Anti-nuclear protestors scale Berlin's Reichstag
Germany decided in 2000 under former premier Gerhard Schroeder's Social Democrats and the Greens -- when current Chancellor Angela Merkel's conservatives were in opposition -- to mothball its 17 reactors by about 2020.
Berlin -- Greenpeace activists scaled Berlin's Reichstag parliament building on Tuesday to protest against Germany backtracking after this month's general election on its decision to abandon nuclear power.
The 15 activists managed to hang a banner underneath the inscription "Dem deutschen Volke" ("For the German people") reading "...eine Zukunft ohne Atomkraft" ("a future without nuclear power").
Germany decided in 2000 under former premier Gerhard Schroeder's Social Democrats (SPD) and the Greens -- when current Chancellor Angela Merkel's conservatives were in opposition -- to mothball its 17 reactors by about 2020.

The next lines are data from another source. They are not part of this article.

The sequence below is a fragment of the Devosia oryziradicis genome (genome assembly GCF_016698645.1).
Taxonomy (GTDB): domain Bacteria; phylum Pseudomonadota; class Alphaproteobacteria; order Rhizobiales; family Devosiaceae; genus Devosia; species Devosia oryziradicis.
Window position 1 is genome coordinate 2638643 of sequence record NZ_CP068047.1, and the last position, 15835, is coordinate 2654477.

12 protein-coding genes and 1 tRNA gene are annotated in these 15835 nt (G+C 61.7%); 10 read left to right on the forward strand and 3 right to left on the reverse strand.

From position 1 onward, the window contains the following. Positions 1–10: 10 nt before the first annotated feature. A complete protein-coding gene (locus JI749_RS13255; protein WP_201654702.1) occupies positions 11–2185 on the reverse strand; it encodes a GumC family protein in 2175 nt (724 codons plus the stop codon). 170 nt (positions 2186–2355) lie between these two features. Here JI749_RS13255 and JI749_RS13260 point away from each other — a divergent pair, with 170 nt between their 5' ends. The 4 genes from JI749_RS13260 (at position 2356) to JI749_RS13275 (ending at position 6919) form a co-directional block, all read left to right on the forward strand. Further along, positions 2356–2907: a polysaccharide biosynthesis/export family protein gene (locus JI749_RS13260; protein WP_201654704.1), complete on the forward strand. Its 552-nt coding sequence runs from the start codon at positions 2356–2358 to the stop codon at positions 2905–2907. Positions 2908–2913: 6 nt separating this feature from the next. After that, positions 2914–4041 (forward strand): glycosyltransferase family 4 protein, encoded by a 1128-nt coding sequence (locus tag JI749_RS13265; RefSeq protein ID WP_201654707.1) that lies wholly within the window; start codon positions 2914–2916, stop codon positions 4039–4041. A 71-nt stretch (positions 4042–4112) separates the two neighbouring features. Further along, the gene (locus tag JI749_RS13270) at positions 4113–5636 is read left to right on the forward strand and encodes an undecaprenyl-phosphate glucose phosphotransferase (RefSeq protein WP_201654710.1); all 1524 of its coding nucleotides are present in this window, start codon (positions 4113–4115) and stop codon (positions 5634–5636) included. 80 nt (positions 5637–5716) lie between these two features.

The SPD is currently in coalition with Merkel's CDU, but members of her party want to look at extending the life of some reactors, which produce around 30 percent of German power.
This view is also shared by the party that Merkel wants to govern with after the September 27 election, the pro-business Free Democrats (FDP). Opinion polls indicate the parties will attract enough votes to form such a coalition.
"People want a future without nuclear power," Greenpeace energy expert Thomas Muenchmeyer said. "Politicians have to take seriously abandoning nuclear power, and implement it."
The ecological protest group plans a demonstration in Berlin on Saturday.
Germany's stance on nuclear contrasts with it coming back in vogue in other countries because of high energy prices, to lower harmful carbon dioxide emissions and to reduce dependence on volatile oil and gas imports.